Church's extensive study of the falls allowed him to capture the effect of mist and turbulent water with unprecedented realism. The light creates a partial rainbow beyond the precipice, whose arc is strong where the mist is thick, and absent elsewhere, a highly realistic rendering and a technical achievement. Distant on the horizon are a number of buildings, including Terrapin Tower, on the platform of which stands a tiny person.
The painting accumulated damage over time, requiring Church to repaint some of it in 1886. He re-worked the sky so that it was more unified with the water, "more subservient to the cataract", but felt limited in the changes he could make by the many copies of the popular Niagara that existed at that point, in engraving and chromolithography.
Exhibition and legacy
Church developed Niagara with public exhibitions in mind. Between May 1 and 29, 1857, tens of thousands paid 25 cents to view the painting—which was greatly praised by local critics—in a darkened Manhattan gallery in which only the painting was illuminated. Some would spend an hour in front of the painting: "Spectators forgot that they were looking simply at pigment ... The painting became the surrogate of a visit in person to the site." Many artists, writers, and politicians reportedly visited the painting's exhibition, including Horace Greeley, Henry Ward Beecher, George Bancroft, George Ripley, Charles Anderson Dana, and Fitz James O'Brien. Over a thousand subscriptions to a planned chromolithograph were sold; $30 for an artist's proof and $15 for a print, both in color. Harper's magazine called Niagara "more widely known and admired in this country than any other picture ever painted in America".
The painting was shown in England and Scotland in the summer of 1857. After a showing in London, a chromolithograph was made by Day & Son in June, followed by more exhibitions in Glasgow, Manchester, and Liverpool. London's Art-Journal wrote, "No work of its class has ever been more successful: it is truth, obviously and certainly. Considered as a painting, it is a production of rare merit: while admirable as a whole, its parts have been carefully considered and studied; broadly and effectively wrought, yet elaborately finished." Famed art critic John Ruskin was impressed, as reported by Church's friend Bayard Taylor: "The exhibitor told me that Ruskin had just been to see it, and that he had found effects in it which he had been waiting for years to find." Ruskin was said to have marvelled at the rainbow, believing at first that the play of light through a window was projected onto the canvas. In September 1858 Niagara returned to the United States, where, after another New York showing, it travelled to Washington, D.C., Baltimore, Richmond, and New Orleans. Cosmopolitan Art Journal wrote, "The reputation of this work has greatly increased by its English tour. It is now regarded as the finest painting ever executed by any American artist." Another exhibition in New York followed. Niagara was exhibited at the 1867 Exposition Universelle in Paris, where it won a silver medal and improved the European view of American art. Harper's Weekly wrote, "The European critics declared that the 'Niagara' gave them an entirely new and higher view both of American nature and art.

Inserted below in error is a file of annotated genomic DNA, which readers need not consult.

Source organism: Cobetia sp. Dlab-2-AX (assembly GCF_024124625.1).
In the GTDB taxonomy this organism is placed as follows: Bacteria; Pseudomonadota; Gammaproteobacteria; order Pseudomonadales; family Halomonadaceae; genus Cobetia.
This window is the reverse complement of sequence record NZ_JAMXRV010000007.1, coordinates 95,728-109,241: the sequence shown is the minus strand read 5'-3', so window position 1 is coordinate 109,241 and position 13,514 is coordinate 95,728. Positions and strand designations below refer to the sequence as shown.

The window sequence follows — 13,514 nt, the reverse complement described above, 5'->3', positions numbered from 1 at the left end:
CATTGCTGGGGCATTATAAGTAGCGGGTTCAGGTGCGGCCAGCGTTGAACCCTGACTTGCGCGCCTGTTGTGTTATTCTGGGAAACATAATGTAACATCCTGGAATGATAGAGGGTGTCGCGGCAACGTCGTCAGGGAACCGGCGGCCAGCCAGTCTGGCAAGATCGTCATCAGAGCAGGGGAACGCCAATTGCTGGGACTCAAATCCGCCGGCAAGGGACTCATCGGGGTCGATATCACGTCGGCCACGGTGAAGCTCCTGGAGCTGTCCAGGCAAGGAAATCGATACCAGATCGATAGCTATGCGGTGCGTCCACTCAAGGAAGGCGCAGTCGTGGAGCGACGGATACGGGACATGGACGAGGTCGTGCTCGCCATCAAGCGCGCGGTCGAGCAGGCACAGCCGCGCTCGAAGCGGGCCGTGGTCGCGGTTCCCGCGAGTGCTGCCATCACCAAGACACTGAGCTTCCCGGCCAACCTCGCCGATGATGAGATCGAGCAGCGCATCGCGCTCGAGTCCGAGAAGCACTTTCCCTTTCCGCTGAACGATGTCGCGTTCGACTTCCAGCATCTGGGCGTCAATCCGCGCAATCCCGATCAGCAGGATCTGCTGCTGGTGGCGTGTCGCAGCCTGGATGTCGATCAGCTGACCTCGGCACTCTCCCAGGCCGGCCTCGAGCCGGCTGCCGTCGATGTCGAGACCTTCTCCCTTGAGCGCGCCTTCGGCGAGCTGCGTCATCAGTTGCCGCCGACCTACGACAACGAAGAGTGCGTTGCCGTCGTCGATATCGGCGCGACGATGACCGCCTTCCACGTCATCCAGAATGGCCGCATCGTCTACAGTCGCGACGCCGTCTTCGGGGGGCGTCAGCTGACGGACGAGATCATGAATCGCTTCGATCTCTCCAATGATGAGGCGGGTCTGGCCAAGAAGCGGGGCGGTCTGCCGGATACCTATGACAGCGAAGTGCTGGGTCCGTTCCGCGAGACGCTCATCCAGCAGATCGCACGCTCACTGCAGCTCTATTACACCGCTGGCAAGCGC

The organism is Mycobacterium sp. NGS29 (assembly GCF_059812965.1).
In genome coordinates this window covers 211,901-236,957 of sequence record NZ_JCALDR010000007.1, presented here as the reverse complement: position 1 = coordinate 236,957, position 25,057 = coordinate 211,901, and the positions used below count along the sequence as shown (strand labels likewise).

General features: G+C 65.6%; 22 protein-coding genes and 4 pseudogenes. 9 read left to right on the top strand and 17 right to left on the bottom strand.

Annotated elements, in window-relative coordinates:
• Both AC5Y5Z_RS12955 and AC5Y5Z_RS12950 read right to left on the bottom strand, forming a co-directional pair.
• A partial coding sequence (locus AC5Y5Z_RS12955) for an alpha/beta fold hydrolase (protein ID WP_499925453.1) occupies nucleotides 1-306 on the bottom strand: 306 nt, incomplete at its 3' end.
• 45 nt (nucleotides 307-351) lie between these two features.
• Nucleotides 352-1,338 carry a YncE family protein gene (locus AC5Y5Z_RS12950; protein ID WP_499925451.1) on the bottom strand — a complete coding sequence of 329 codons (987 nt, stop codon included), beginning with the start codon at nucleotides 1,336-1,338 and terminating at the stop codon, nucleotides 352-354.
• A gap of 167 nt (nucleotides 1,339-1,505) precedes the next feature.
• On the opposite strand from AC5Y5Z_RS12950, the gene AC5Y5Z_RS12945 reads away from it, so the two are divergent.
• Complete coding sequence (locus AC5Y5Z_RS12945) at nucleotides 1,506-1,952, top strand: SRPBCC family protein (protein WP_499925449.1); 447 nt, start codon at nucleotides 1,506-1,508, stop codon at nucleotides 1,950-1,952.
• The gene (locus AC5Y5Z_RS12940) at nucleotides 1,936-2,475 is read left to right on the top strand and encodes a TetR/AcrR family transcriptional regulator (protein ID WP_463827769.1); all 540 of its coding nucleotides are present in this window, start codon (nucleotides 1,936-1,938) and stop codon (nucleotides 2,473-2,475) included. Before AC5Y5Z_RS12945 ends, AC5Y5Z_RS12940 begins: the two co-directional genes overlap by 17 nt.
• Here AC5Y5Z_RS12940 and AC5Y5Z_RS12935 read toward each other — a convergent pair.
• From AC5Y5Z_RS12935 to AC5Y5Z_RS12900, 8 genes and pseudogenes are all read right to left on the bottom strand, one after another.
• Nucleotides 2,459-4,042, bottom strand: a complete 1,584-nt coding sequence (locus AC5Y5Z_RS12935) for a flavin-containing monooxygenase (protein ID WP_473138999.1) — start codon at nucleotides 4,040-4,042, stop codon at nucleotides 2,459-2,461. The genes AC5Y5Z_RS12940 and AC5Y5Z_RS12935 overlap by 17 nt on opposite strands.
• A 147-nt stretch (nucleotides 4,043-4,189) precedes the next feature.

Church's composition was the first painting from the Hudson River School to be an "instant success". It was uniquely realistic and "without 'manner'", marking the beginning of a new era for Hudson River artists, such as Jasper Francis Cropsey, Martin Johnson Heade, John Frederick Kensett, Albert Bierstadt, and Régis François Gignoux. Heade especially took to Niagara, which may have influenced some of his choices in canvas size. He wrote, "Church's picture ... far exceeds my expectations; & I don't wonder that Ruskin, after looking at it for half an hour, could only utter 'marvelous'. I look upon it as the most wonderful picture I ever saw."
Niagara was sold to the New York art dealers and print sellers Williams, Stevens & Williams—where it was first exhibited—for US$4,500 in 1857, including $2,000 for reproduction rights. It was acquired at auction in 1861 by the businessman John Taylor Johnston for US$5,000, and then bought at auction in 1876 by William Wilson Corcoran for his Gallery for $12,500, then a record for a painting by an American artist. When the Corcoran closed in 2014, its collection was transferred to the National Gallery of Art, also in Washington, D.C.
Church made two more finished paintings of the Falls. Under Niagara (1862) is now lost, but survives in lithographs, including an overpainted lithograph at Olana. It was a 4-by-6 foot painting said to be completed in a day. The third painting, Niagara Falls, from the American Side, was made in 1867 and is the largest of Church's paintings by surface area.
- Howat, 69–72
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- Berton, 73–77
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- Huntington, David C. (1966). The Landscapes of Frederic Edwin Church: Vision of an American Era. George Braziller. p. 71. LCCN 66-16675.
- Metropolitan Museum of Art, 243–246
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- Niagara at the National Gallery of Art